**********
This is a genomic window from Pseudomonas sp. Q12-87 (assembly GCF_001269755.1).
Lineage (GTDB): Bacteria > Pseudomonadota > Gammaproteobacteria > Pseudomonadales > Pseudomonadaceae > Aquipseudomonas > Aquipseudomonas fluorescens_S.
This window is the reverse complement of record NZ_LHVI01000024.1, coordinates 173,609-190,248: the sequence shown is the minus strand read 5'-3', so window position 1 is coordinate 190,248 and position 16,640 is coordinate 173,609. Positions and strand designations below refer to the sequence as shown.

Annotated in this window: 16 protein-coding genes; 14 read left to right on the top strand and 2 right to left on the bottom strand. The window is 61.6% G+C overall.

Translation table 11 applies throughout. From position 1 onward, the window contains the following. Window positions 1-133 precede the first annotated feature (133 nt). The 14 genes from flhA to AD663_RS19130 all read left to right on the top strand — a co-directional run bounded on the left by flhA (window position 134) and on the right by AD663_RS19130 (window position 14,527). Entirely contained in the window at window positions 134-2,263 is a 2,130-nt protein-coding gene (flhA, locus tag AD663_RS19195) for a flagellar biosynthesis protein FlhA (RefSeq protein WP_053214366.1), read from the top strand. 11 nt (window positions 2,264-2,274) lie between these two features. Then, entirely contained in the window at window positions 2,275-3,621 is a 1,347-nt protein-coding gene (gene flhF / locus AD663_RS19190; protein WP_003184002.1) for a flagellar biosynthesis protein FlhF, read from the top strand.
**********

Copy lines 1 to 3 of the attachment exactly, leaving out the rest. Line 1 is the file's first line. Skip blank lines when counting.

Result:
This is a genomic window from Pseudomonas sp. Q12-87 (assembly GCF_001269755.1).
Lineage (GTDB): Bacteria > Pseudomonadota > Gammaproteobacteria > Pseudomonadales > Pseudomonadaceae > Aquipseudomonas > Aquipseudomonas fluorescens_S.
This window is the reverse complement of record NZ_LHVI01000024.1, coordinates 173,609-190,248: the sequence shown is the minus strand read 5'-3', so window position 1 is coordinate 190,248 and position 16,640 is coordinate 173,609. Positions and strand designations below refer to the sequence as shown.